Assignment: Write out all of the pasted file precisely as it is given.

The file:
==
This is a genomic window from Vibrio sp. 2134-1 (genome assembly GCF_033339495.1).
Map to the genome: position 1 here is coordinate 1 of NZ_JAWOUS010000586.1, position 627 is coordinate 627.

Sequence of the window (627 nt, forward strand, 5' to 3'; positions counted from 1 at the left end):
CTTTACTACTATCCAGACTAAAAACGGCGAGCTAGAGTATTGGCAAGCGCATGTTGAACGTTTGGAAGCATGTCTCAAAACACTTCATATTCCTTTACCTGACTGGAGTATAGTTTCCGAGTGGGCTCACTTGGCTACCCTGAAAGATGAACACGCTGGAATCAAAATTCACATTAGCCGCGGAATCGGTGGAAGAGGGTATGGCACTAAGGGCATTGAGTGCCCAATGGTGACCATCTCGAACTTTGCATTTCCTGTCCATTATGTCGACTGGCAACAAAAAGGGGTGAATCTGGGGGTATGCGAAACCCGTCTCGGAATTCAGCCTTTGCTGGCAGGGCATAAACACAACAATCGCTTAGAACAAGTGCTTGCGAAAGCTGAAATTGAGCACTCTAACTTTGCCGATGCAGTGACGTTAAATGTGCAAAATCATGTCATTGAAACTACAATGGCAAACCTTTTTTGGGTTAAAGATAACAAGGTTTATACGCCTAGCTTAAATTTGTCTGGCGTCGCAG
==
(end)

This is a genomic window from Vibrio sp. 2134-1 (genome assembly GCF_033339495.1).
Map to the genome: position 1 here is coordinate 1 of NZ_JAWOUS010000586.1, position 627 is coordinate 627.

Sequence of the window (627 nt, forward strand, 5' to 3'; positions counted from 1 at the left end):
CTTTACTACTATCCAGACTAAAAACGGCGAGCTAGAGTATTGGCAAGCGCATGTTGAACGTTTGGAAGCATGTCTCAAAACACTTCATATTCCTTTACCTGACTGGAGTATAGTTTCCGAGTGGGCTCACTTGGCTACCCTGAAAGATGAACACGCTGGAATCAAAATTCACATTAGCCGCGGAATCGGTGGAAGAGGGTATGGCACTAAGGGCATTGAGTGCCCAATGGTGACCATCTCGAACTTTGCATTTCCTGTCCATTATGTCGACTGGCAACAAAAAGGGGTGAATCTGGGGGTATGCGAAACCCGTCTCGGAATTCAGCCTTTGCTGGCAGGGCATAAACACAACAATCGCTTAGAACAAGTGCTTGCGAAAGCTGAAATTGAGCACTCTAACTTTGCCGATGCAGTGACGTTAAATGTGCAAAATCATGTCATTGAAACTACAATGGCAAACCTTTTTTGGGTTAAAGATAACAAGGTTTATACGCCTAGCTTAAATTTGTCTGGCGTCGCAG